My next stop would be Emeril’s Tchop Chop. While most people know Emeril for his Southern style cooking and his Louisiana dishes, Tchop is a step in a new direction—East, far East. Thanks to Chef Greg Richie’s twist on Pan-Asian cuisine, Tchop excels at producing dishes that exceed your expectations and tantalize your taste for the exotic. or as Emeril is known to say, “Take it up a notch”. Chef Richie does just that. Whether it is brunch or exotic cocktails, this stop will satisfy your taste buds for something different without emptying your pocket. The menu has the expected selection of delicious hand-rolled sushi as well as the unexpected--Asian salads and noodle bowls for your selection. If somehow you can’t find just what your heart desires, you can build your own bowl or bento box. Personally, I like to try something different each time I go, and I am never disappointed; but I keep returning to my old favorite standbys such as the miso soup and Asian noodles. Sometimes simplicity is best. Kids aren’t shortchanged at Tchops either. There are kid’s combos for even the most hard-to-please of your little ones. Located in the Loew’s Royal Pacific Resort at Universal, the setting is richly exotic. The food is fun and oh so satisfying.
Victoria and Albert’s is a dining experience like no other. Before you arrive for your meal, you will receive a call from the staff, usually the day before your reservations, to discuss any food allergies you may have or preferences. Your menu will be personalized with your name on it and if it is a special occasion, the special event you are celebrating. How much more royally can you be treated?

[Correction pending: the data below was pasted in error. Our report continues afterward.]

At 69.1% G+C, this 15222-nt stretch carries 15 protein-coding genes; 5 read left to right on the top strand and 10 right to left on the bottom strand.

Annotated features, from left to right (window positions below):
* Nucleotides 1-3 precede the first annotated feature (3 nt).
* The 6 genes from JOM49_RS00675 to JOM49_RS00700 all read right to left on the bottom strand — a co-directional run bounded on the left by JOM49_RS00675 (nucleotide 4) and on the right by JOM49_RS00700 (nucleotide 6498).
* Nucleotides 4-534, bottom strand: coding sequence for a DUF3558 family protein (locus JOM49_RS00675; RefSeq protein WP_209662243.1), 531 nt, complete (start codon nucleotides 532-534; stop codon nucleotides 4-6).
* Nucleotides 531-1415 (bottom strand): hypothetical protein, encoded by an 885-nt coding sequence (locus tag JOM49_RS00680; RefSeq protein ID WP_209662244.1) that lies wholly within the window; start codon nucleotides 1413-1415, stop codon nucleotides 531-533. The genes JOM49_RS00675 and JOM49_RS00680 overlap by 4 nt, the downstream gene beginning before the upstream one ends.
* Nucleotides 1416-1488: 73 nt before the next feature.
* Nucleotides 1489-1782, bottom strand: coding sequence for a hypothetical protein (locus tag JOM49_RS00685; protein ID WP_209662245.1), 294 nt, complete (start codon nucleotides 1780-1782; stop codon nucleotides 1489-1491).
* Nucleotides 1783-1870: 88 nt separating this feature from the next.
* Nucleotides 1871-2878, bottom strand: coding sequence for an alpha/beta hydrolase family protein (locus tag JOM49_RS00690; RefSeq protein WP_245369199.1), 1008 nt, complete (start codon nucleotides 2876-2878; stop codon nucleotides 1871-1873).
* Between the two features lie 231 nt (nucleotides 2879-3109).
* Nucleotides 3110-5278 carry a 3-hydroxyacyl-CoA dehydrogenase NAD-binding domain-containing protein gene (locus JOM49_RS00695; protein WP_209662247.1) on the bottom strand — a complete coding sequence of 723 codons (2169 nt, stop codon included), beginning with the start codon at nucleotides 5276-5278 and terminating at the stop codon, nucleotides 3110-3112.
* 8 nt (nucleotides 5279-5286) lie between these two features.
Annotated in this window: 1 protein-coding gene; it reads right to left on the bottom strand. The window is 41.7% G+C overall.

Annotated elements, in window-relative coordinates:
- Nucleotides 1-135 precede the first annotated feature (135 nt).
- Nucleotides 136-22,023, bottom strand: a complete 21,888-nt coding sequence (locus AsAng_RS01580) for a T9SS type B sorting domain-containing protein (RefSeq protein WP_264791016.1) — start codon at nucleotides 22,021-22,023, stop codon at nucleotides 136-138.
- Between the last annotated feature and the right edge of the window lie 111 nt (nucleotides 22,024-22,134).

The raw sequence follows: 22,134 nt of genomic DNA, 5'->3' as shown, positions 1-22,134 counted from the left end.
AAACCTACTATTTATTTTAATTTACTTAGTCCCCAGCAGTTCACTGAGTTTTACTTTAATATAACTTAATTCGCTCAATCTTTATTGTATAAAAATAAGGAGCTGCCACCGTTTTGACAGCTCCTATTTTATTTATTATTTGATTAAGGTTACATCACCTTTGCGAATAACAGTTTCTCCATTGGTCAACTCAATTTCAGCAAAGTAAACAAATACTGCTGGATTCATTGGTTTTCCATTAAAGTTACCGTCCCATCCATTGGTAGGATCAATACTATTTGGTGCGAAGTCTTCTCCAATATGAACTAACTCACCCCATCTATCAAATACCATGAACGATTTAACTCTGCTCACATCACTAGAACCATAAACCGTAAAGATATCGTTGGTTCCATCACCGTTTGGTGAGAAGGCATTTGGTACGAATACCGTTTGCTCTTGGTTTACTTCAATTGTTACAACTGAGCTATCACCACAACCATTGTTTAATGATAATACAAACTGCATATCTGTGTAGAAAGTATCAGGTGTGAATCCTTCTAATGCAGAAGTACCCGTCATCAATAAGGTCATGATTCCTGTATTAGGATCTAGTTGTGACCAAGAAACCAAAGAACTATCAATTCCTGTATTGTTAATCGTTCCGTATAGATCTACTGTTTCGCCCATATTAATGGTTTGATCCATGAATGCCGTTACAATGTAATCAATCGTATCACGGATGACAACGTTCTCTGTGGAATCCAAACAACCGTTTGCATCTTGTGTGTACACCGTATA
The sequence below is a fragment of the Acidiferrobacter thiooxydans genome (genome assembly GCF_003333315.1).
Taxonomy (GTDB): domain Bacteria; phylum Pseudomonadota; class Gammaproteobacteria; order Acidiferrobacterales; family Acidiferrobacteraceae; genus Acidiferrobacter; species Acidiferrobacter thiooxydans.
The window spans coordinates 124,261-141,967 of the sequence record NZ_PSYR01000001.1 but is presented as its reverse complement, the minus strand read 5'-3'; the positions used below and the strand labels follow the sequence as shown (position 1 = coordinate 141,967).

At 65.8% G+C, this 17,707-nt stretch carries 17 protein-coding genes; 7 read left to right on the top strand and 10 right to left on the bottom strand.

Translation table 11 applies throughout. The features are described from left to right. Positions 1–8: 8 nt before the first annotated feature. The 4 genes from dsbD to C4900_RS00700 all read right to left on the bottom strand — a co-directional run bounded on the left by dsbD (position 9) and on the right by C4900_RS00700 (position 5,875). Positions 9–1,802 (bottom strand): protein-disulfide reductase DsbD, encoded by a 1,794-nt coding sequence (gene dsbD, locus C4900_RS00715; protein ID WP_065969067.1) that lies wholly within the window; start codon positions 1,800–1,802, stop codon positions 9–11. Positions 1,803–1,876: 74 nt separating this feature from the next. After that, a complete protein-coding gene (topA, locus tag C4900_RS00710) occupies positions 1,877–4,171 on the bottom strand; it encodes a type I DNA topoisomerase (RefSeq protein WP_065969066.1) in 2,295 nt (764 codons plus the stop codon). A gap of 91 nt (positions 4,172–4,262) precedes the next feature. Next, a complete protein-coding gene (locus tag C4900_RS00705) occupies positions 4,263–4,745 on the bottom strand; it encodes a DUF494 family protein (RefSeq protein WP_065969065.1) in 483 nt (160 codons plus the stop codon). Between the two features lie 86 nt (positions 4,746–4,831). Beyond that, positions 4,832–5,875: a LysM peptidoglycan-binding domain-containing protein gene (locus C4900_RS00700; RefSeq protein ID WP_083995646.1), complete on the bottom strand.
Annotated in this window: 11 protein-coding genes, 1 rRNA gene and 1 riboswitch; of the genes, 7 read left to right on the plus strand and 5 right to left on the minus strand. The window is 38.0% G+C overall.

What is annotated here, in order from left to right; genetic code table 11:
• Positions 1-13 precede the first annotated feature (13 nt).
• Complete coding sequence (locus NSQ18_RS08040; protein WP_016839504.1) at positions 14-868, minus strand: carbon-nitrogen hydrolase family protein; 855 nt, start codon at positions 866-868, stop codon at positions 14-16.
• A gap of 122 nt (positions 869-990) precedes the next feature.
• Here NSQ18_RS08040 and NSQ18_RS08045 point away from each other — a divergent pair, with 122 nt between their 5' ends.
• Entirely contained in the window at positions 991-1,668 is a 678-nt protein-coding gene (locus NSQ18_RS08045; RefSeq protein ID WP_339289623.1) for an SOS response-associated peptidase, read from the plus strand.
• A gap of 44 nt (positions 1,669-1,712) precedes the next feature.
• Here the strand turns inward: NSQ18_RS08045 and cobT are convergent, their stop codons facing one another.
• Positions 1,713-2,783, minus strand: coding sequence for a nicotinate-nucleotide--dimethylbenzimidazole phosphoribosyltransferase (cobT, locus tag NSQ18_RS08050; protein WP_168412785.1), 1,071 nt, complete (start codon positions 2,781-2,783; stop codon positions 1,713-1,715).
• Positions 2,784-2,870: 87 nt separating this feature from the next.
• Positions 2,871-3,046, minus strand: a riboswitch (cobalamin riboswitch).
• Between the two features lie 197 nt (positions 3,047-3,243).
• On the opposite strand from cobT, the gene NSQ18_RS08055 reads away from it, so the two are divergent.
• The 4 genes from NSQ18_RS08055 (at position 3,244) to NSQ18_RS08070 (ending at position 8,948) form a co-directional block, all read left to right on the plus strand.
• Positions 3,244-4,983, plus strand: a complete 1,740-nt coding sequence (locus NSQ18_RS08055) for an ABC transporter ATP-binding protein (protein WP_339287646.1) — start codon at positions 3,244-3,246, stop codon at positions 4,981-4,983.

The menu at Victoria and Albert’s changes every day with choices from each category to choose. Everyone starts with the amuse bouche and then proceeds to six courses. You might think that you could never finish six courses, but you will and you will relish each and every one of them. Victoria & Albert’s is one of Florida’s most celebrated restaurants for a very good reason. It holds the highest honor from the Mobile Guide and it is the only restaurant in Orlando to earn five diamonds from AAA ten years in a row -- that’s enough diamonds for a new tiara for the queen.